Dodd: Wall St. Detached From "Real Economy"

There has been no clear determination as to what caused Thursday's remarkable drop in the Dow Jones Industrial Average - - in the midst of positive economic news on job growth.

But the Chairman of the Senate Banking Committee said that with high-speed automatic trading, it was a sign that on Wall Street today, "finance is getting detached from the real economy."

Appearing on CBS' "Face the Nation" this morning, Sen. Chris Dodd, D-Conn., said that automated programs that can make trades in microseconds not only put ordinary investors at a disadvantage but also help feed a "casino environment."

The idea behind high-speed trading, Dodd said, was to "create greater fairness, take emotion out of trading, would work well for investors. It's all math-driven. What it didn't calculate is that, of course, when panic sets in and there's a lack of liquidity [or] depth in these markets and a lack of circuit breakers in all exchanges … what happened in the midst of this is the New York Stock Exchange began to slow down," acting like a circuit breaker.

"They realized something was happening; this was not market-wide. You didn't have the circuit breakers in the other exchanges," Dodd said. "You had a migration to these vast, high-speed computers in currencies, in treasury bonds and the like. That created this spiraling down very rapidly that we saw."

He said he would have hearings right away on the need for market-wide circuit breakers, and promoted a bill he was working on with the ranking member of the Banking Committee, Sen. Richard Shelby of Alabama, to deal with systemic risk in the financial markets.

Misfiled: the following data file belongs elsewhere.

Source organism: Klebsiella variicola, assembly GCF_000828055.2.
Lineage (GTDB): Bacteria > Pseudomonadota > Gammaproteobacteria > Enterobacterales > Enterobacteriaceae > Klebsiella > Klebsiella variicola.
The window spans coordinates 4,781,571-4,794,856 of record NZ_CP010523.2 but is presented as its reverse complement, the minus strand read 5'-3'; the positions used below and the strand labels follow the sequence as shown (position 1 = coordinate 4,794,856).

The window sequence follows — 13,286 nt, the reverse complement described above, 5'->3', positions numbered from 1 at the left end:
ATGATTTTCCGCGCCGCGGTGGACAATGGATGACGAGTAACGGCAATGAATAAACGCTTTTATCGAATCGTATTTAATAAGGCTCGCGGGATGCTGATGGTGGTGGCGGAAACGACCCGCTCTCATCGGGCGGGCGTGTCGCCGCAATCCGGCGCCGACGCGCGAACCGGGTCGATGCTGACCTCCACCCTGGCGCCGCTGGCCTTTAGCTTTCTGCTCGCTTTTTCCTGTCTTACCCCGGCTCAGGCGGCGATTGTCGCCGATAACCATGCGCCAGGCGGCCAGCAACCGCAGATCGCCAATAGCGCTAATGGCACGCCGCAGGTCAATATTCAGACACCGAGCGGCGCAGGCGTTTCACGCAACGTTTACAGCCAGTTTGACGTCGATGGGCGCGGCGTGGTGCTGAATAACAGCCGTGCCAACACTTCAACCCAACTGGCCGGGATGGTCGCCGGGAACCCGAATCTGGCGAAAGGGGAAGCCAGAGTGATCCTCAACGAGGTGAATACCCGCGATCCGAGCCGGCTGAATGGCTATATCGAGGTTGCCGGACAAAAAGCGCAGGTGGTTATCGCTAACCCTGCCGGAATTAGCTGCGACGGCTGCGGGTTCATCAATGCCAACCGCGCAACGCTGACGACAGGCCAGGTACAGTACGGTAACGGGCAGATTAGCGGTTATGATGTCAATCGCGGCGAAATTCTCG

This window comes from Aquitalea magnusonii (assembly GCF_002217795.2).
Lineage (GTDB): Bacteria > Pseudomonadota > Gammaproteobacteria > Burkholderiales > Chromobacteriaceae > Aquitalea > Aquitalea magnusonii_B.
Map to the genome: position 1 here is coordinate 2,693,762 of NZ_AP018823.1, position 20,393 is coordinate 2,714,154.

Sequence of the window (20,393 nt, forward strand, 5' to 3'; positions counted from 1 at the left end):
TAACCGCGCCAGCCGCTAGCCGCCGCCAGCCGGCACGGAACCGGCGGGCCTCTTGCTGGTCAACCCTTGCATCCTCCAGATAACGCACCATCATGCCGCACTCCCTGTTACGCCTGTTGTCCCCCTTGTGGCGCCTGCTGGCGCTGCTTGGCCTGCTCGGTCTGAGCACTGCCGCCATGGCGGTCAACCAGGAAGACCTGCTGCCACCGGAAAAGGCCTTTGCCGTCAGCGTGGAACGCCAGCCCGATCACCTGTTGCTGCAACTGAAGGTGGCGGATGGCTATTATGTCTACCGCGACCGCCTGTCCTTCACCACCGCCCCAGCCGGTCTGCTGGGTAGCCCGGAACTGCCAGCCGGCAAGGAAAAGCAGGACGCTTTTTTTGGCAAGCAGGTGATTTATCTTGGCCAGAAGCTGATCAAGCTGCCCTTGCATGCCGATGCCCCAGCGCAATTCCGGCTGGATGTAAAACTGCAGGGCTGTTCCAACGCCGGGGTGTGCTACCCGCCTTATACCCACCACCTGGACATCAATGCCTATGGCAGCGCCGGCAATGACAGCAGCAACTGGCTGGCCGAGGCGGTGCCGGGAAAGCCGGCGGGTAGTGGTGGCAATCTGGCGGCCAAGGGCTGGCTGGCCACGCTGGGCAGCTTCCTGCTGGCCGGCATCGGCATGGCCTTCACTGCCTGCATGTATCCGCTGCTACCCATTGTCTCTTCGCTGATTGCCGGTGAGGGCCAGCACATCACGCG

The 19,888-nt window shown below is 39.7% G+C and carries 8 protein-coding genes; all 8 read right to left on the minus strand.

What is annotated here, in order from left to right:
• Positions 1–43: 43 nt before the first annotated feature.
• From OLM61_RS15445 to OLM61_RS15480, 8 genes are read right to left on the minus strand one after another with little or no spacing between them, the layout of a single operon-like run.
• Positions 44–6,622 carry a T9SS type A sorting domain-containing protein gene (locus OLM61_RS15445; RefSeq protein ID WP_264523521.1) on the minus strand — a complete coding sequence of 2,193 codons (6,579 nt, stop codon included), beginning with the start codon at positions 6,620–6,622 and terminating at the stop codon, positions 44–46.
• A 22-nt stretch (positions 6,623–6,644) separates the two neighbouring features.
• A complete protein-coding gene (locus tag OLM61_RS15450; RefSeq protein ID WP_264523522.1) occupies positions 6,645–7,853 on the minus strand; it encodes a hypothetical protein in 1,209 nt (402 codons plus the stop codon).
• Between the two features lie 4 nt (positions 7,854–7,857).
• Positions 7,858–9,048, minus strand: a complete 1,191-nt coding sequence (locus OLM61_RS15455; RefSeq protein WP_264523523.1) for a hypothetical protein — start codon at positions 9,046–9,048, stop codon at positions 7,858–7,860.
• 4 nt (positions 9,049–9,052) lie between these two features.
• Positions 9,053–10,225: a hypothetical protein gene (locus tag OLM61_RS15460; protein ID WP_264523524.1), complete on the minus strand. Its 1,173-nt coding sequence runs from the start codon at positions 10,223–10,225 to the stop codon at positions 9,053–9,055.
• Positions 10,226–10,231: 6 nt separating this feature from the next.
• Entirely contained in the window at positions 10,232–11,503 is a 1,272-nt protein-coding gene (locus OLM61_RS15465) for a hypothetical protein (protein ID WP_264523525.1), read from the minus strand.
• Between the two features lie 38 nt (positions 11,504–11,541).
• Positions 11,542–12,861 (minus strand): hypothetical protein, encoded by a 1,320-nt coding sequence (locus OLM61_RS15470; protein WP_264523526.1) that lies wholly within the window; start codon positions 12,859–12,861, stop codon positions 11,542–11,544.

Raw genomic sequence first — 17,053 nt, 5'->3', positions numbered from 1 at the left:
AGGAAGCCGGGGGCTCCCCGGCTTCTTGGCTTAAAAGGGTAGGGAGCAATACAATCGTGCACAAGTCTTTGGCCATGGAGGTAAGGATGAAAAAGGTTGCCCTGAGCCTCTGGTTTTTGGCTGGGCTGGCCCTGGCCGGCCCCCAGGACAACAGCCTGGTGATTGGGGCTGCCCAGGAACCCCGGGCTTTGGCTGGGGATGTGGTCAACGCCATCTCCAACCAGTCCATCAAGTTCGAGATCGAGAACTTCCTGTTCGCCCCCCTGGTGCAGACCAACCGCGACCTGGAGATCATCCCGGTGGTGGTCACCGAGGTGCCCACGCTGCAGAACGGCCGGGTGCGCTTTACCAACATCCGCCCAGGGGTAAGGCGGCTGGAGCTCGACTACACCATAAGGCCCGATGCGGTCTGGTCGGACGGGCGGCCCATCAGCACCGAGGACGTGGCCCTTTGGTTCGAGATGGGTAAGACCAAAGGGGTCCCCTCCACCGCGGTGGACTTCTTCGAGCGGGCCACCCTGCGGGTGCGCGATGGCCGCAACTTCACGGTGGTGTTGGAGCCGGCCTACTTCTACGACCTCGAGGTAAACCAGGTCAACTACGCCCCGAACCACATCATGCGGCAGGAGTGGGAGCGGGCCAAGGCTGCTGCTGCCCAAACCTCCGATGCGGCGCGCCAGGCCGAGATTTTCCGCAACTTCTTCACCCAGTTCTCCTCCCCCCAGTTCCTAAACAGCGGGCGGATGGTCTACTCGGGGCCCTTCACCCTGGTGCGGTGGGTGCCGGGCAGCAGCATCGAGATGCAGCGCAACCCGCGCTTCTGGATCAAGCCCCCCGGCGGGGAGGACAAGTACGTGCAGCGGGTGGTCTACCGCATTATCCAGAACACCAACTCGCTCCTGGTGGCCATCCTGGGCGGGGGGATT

"We need to get in place our bill, have the president sign it, so we have the tools to protect our economy from these kinds of events," Dodd said.

Likening Thursday's Wall Street tumble to a science fiction film where the robots take over, host Bob Schieffer asked Shelby if it could have been disastrous.

"Absolutely, Bob, very serious," Shelby replied. "I don't know if they're robots but they're mathematicians. What they're doing, they're setting these programs up and they trigger at different levels," with a lot of trades done off the exchange.

"I believe what's really happened is the technology has gotten ahead of the regulators," Shelby said, "and the regulators have got to get ahead of the technology." Otherwise, he suggested, there would be more such events.

He suggested the lack of proper safeguards meant we "could have had a real catastrophe financially."

Dodd said the Wall Street in the midst of "some of the best economic news in years" is a peculiar conundrum: "What you're getting is finance is getting detached from the real economy, so you are getting sort of this casino environment that's appearing in our markets. It does not reflect what's going on in the real economy. You would have expected Thursday and Friday with good news coming up that the market would have been reacting to that news. Instead, of course, we had a market tumbling out of control for 17 minutes, dropping 1,000 points because we didn't have [safeguards] in place."

He said the Securities and Exchange Commission needs to step up very quickly to let Congress know what happened and what steps need to be taken.

"I don't think you need legislation in this area," Dodd said. "My guess is, you need the regulators to step up" in the area of high-frequency, "flash" trading.

Shelby said there was no evidence to suggest that Thursday's drop was a calculated cyber-attack (there have been reports it was precipitated by a trader's errant finger transposing a billion for a million), but added that high speed trading brought a high risk that something could go wrong. "Once it really goes wrong, it could be catastrophic," Shelby said.

  • David Morgan

    David Morgan is a senior editor at and